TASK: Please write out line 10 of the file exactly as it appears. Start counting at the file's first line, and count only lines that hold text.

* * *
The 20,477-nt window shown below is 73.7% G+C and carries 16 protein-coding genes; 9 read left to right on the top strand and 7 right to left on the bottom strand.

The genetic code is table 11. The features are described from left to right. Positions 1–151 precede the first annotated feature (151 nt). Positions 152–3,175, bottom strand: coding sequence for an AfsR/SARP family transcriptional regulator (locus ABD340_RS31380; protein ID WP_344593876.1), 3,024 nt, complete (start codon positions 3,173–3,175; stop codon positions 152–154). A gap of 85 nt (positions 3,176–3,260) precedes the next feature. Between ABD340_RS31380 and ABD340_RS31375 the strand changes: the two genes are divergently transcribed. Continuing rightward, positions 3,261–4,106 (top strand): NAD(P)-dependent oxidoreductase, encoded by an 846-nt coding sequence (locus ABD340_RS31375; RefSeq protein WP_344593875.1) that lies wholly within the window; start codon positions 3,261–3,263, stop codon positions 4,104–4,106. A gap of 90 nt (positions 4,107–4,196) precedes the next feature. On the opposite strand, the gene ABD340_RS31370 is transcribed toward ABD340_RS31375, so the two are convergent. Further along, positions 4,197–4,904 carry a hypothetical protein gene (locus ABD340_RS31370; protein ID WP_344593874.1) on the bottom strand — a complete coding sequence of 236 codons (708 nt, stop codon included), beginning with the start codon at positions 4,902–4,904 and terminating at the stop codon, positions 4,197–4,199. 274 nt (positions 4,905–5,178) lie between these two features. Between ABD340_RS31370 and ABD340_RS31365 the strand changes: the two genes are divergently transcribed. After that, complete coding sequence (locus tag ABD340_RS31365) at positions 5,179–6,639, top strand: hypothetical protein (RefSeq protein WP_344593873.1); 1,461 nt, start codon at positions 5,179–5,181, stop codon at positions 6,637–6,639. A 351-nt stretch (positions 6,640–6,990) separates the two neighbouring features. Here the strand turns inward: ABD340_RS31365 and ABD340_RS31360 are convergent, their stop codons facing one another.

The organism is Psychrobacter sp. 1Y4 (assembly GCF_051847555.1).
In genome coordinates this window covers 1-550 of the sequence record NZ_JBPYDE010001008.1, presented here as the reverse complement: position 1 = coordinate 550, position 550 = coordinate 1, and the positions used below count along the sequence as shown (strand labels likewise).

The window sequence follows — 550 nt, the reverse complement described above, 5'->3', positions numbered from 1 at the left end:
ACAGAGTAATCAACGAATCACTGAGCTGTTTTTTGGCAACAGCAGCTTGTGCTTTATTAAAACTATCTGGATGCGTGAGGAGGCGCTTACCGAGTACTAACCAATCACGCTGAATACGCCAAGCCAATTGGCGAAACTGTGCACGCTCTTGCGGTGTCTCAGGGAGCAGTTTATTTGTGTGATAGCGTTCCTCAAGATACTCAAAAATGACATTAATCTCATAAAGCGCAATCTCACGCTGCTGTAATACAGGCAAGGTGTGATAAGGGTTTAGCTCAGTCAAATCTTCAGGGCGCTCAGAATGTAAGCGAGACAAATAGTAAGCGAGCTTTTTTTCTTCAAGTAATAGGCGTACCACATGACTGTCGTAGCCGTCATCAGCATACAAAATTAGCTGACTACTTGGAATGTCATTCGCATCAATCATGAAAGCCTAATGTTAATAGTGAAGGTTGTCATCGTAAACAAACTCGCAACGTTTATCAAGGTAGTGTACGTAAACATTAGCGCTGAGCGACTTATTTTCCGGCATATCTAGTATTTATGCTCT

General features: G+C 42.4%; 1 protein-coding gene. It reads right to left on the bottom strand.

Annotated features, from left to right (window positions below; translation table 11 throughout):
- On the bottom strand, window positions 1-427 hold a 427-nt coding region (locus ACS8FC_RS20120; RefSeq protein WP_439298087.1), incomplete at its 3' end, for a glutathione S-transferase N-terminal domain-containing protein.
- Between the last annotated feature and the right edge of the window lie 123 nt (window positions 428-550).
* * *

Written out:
- Between the last annotated feature and the right edge of the window lie 123 nt (window positions 428-550).